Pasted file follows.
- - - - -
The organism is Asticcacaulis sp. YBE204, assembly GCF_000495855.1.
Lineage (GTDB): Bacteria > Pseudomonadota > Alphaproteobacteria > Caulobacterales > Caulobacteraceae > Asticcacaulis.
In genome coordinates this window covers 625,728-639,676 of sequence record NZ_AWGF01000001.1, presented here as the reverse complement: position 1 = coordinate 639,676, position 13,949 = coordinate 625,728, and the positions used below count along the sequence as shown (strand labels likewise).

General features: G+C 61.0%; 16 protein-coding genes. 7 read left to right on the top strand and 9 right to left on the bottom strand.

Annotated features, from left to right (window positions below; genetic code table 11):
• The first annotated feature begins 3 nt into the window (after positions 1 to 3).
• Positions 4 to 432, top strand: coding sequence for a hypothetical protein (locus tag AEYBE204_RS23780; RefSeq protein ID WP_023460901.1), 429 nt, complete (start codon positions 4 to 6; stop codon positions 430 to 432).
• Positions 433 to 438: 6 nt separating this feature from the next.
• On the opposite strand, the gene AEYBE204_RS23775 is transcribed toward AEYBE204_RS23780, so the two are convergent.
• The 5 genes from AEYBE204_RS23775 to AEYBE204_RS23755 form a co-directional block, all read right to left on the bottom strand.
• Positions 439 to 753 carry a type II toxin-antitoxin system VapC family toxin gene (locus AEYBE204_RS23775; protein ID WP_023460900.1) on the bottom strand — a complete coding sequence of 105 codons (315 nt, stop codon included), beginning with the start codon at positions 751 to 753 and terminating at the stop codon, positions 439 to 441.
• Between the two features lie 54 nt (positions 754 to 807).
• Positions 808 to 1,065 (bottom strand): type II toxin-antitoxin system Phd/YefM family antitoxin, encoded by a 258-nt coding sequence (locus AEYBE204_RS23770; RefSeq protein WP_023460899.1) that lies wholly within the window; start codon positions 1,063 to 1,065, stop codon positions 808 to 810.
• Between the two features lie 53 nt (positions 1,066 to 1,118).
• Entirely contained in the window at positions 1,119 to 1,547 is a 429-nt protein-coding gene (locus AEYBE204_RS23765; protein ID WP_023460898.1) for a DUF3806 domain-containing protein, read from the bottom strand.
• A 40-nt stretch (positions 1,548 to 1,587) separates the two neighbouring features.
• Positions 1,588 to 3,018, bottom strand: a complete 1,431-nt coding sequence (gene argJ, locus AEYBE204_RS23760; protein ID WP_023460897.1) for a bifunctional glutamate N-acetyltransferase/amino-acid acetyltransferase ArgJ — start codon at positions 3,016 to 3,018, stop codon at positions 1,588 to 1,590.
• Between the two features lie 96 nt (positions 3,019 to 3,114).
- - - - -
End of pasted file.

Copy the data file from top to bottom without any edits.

The organism is Asticcacaulis sp. YBE204, assembly GCF_000495855.1.
Lineage (GTDB): Bacteria > Pseudomonadota > Alphaproteobacteria > Caulobacterales > Caulobacteraceae > Asticcacaulis.
In genome coordinates this window covers 625,728-639,676 of sequence record NZ_AWGF01000001.1, presented here as the reverse complement: position 1 = coordinate 639,676, position 13,949 = coordinate 625,728, and the positions used below count along the sequence as shown (strand labels likewise).

General features: G+C 61.0%; 16 protein-coding genes. 7 read left to right on the top strand and 9 right to left on the bottom strand.

Annotated features, from left to right (window positions below; genetic code table 11):
• The first annotated feature begins 3 nt into the window (after positions 1 to 3).
• Positions 4 to 432, top strand: coding sequence for a hypothetical protein (locus tag AEYBE204_RS23780; RefSeq protein ID WP_023460901.1), 429 nt, complete (start codon positions 4 to 6; stop codon positions 430 to 432).
• Positions 433 to 438: 6 nt separating this feature from the next.
• On the opposite strand, the gene AEYBE204_RS23775 is transcribed toward AEYBE204_RS23780, so the two are convergent.
• The 5 genes from AEYBE204_RS23775 to AEYBE204_RS23755 form a co-directional block, all read right to left on the bottom strand.
• Positions 439 to 753 carry a type II toxin-antitoxin system VapC family toxin gene (locus AEYBE204_RS23775; protein ID WP_023460900.1) on the bottom strand — a complete coding sequence of 105 codons (315 nt, stop codon included), beginning with the start codon at positions 751 to 753 and terminating at the stop codon, positions 439 to 441.
• Between the two features lie 54 nt (positions 754 to 807).
• Positions 808 to 1,065 (bottom strand): type II toxin-antitoxin system Phd/YefM family antitoxin, encoded by a 258-nt coding sequence (locus AEYBE204_RS23770; RefSeq protein WP_023460899.1) that lies wholly within the window; start codon positions 1,063 to 1,065, stop codon positions 808 to 810.
• Between the two features lie 53 nt (positions 1,066 to 1,118).
• Entirely contained in the window at positions 1,119 to 1,547 is a 429-nt protein-coding gene (locus AEYBE204_RS23765; protein ID WP_023460898.1) for a DUF3806 domain-containing protein, read from the bottom strand.
• A 40-nt stretch (positions 1,548 to 1,587) separates the two neighbouring features.
• Positions 1,588 to 3,018, bottom strand: a complete 1,431-nt coding sequence (gene argJ, locus AEYBE204_RS23760; protein ID WP_023460897.1) for a bifunctional glutamate N-acetyltransferase/amino-acid acetyltransferase ArgJ — start codon at positions 3,016 to 3,018, stop codon at positions 1,588 to 1,590.
• Between the two features lie 96 nt (positions 3,019 to 3,114).